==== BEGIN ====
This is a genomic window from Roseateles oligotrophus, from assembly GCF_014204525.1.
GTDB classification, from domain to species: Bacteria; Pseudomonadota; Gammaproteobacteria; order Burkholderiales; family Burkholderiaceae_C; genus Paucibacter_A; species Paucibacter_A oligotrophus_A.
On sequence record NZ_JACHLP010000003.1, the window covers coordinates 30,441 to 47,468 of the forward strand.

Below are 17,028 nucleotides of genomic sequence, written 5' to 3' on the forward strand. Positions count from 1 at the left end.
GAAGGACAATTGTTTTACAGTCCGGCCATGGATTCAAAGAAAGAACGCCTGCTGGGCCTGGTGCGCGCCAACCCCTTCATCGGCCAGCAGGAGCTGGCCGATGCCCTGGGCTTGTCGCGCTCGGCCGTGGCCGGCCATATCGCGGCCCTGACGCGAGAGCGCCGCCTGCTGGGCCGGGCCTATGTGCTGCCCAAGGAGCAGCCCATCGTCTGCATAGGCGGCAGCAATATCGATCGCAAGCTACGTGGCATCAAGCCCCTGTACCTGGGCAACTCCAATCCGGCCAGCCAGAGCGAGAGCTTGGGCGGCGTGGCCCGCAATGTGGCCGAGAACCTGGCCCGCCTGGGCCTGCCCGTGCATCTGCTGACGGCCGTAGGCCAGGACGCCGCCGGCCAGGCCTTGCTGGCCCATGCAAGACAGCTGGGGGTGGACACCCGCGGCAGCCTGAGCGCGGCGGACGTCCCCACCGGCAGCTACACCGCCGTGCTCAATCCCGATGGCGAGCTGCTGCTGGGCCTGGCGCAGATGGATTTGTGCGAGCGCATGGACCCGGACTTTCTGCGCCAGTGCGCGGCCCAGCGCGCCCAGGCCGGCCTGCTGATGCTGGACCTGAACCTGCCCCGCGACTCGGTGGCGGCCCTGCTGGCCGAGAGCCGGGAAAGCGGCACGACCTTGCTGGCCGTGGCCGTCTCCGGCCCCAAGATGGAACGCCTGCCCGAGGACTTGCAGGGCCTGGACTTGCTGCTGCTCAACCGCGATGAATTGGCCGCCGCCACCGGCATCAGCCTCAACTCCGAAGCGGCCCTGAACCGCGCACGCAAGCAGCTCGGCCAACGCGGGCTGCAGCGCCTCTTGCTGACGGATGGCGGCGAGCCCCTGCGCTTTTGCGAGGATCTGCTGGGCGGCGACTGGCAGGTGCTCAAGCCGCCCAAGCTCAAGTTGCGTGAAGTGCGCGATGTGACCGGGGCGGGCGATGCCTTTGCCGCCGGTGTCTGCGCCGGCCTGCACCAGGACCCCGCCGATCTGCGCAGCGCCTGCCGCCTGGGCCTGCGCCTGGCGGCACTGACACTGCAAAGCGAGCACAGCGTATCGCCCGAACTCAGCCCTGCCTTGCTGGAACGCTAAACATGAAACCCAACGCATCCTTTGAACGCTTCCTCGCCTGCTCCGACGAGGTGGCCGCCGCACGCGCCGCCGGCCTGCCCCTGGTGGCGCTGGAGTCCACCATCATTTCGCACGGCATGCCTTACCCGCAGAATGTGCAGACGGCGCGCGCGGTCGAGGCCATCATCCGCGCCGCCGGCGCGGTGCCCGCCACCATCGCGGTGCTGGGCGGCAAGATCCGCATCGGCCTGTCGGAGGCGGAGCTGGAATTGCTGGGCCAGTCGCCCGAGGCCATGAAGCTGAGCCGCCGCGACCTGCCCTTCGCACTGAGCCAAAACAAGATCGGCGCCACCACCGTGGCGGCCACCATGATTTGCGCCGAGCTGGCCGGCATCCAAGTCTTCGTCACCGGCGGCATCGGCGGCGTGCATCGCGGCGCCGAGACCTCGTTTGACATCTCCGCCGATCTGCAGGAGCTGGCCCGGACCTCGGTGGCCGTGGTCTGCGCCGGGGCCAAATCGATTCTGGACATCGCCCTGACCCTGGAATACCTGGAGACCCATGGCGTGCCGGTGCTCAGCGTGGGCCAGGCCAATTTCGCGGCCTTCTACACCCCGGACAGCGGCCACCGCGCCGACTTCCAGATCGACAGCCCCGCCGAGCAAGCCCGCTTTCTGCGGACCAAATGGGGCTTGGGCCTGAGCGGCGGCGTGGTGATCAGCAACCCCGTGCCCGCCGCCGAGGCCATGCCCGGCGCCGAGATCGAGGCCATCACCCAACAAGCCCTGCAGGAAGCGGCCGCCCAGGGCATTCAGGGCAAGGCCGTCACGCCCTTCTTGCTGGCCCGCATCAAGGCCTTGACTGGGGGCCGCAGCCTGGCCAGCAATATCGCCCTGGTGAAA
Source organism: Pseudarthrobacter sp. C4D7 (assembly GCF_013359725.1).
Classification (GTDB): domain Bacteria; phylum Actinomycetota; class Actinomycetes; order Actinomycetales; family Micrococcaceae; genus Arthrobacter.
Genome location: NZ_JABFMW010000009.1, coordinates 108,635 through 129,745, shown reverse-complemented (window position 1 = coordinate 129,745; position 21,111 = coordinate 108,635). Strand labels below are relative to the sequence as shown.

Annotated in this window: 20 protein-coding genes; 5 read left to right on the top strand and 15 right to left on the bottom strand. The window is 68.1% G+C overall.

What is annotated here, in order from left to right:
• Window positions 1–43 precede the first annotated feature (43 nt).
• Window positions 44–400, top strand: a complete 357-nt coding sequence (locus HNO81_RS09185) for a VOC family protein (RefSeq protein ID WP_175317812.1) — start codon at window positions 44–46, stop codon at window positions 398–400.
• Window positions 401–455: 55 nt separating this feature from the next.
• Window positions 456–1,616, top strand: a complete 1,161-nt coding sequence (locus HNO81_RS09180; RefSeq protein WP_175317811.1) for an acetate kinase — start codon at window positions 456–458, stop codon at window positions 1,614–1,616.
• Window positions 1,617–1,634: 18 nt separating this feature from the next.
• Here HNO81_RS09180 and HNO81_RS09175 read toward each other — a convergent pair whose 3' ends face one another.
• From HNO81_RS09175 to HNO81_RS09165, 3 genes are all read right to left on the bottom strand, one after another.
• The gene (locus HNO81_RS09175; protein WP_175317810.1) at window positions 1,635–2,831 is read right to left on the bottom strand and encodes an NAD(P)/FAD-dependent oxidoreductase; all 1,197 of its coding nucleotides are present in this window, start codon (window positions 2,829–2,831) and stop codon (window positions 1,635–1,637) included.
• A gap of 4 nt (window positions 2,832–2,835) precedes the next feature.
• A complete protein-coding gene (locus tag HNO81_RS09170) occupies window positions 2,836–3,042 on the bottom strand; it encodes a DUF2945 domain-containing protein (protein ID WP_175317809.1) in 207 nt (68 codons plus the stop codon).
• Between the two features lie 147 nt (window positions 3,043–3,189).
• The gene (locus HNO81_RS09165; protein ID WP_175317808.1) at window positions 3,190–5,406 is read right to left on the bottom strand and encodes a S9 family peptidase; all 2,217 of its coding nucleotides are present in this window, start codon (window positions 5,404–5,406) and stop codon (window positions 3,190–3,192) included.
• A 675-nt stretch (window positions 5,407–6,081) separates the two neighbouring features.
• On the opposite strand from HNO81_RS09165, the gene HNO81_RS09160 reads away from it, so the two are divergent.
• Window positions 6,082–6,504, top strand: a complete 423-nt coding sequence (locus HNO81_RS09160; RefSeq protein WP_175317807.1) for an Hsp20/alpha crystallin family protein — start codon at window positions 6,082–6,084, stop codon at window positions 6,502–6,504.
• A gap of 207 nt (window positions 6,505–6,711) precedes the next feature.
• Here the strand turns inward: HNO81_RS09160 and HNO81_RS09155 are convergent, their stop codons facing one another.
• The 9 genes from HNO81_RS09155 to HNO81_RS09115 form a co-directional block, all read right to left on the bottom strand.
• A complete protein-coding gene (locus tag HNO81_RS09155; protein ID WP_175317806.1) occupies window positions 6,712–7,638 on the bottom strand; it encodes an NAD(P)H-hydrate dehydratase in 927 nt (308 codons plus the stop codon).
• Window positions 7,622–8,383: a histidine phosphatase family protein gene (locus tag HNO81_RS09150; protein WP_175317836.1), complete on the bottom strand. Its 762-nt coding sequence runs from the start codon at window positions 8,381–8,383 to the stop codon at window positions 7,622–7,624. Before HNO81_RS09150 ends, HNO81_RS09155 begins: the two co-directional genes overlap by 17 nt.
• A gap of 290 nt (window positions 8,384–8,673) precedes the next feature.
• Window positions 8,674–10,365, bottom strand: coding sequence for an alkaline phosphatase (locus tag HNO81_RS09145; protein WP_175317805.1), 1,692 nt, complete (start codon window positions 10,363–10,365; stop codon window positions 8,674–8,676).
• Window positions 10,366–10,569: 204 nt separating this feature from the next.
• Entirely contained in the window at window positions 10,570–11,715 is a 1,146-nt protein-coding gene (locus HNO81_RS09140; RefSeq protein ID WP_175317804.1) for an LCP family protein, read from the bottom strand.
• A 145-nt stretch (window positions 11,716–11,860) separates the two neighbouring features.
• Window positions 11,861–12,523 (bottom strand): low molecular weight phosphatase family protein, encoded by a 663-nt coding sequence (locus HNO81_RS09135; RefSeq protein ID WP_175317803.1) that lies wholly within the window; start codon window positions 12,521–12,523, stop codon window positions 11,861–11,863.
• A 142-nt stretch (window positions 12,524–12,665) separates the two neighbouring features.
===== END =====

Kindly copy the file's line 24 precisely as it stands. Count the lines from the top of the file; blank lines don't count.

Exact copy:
• On the opposite strand from HNO81_RS09165, the gene HNO81_RS09160 reads away from it, so the two are divergent.